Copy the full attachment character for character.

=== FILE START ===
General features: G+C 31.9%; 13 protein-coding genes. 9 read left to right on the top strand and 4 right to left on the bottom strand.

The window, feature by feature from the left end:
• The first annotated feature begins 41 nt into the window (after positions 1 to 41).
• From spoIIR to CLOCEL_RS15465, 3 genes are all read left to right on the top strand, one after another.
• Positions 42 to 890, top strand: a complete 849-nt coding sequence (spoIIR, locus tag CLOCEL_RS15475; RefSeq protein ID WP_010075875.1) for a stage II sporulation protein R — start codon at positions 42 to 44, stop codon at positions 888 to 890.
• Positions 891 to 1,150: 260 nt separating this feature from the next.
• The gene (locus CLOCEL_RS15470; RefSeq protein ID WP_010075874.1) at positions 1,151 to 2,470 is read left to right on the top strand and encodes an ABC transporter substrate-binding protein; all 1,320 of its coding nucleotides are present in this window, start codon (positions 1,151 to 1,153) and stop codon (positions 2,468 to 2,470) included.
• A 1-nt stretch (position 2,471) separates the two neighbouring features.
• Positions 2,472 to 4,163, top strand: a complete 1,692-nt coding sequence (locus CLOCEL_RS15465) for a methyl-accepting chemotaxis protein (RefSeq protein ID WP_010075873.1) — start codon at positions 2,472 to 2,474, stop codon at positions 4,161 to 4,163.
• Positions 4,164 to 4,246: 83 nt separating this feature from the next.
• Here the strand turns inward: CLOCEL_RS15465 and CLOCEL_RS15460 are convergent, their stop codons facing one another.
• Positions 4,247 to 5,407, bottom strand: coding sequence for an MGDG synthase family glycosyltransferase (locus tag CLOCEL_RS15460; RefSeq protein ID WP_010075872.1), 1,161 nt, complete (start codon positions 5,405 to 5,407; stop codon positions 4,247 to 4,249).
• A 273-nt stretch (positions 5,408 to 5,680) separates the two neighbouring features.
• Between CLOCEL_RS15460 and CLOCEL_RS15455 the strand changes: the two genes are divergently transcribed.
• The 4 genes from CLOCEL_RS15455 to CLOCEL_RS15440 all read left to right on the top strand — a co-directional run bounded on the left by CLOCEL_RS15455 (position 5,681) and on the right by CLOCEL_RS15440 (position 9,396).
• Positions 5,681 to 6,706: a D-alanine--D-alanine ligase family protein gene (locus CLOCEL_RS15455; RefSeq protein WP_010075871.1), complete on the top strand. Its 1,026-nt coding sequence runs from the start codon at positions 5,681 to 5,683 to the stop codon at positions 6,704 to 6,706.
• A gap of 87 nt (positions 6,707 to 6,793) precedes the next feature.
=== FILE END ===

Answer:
General features: G+C 31.9%; 13 protein-coding genes. 9 read left to right on the top strand and 4 right to left on the bottom strand.

The window, feature by feature from the left end:
• The first annotated feature begins 41 nt into the window (after positions 1 to 41).
• From spoIIR to CLOCEL_RS15465, 3 genes are all read left to right on the top strand, one after another.
• Positions 42 to 890, top strand: a complete 849-nt coding sequence (spoIIR, locus tag CLOCEL_RS15475; RefSeq protein ID WP_010075875.1) for a stage II sporulation protein R — start codon at positions 42 to 44, stop codon at positions 888 to 890.
• Positions 891 to 1,150: 260 nt separating this feature from the next.
• The gene (locus CLOCEL_RS15470; RefSeq protein ID WP_010075874.1) at positions 1,151 to 2,470 is read left to right on the top strand and encodes an ABC transporter substrate-binding protein; all 1,320 of its coding nucleotides are present in this window, start codon (positions 1,151 to 1,153) and stop codon (positions 2,468 to 2,470) included.
• A 1-nt stretch (position 2,471) separates the two neighbouring features.
• Positions 2,472 to 4,163, top strand: a complete 1,692-nt coding sequence (locus CLOCEL_RS15465) for a methyl-accepting chemotaxis protein (RefSeq protein ID WP_010075873.1) — start codon at positions 2,472 to 2,474, stop codon at positions 4,161 to 4,163.
• Positions 4,164 to 4,246: 83 nt separating this feature from the next.
• Here the strand turns inward: CLOCEL_RS15465 and CLOCEL_RS15460 are convergent, their stop codons facing one another.
• Positions 4,247 to 5,407, bottom strand: coding sequence for an MGDG synthase family glycosyltransferase (locus tag CLOCEL_RS15460; RefSeq protein ID WP_010075872.1), 1,161 nt, complete (start codon positions 5,405 to 5,407; stop codon positions 4,247 to 4,249).
• A 273-nt stretch (positions 5,408 to 5,680) separates the two neighbouring features.
• Between CLOCEL_RS15460 and CLOCEL_RS15455 the strand changes: the two genes are divergently transcribed.
• The 4 genes from CLOCEL_RS15455 to CLOCEL_RS15440 all read left to right on the top strand — a co-directional run bounded on the left by CLOCEL_RS15455 (position 5,681) and on the right by CLOCEL_RS15440 (position 9,396).
• Positions 5,681 to 6,706: a D-alanine--D-alanine ligase family protein gene (locus CLOCEL_RS15455; RefSeq protein WP_010075871.1), complete on the top strand. Its 1,026-nt coding sequence runs from the start codon at positions 5,681 to 5,683 to the stop codon at positions 6,704 to 6,706.
• A gap of 87 nt (positions 6,707 to 6,793) precedes the next feature.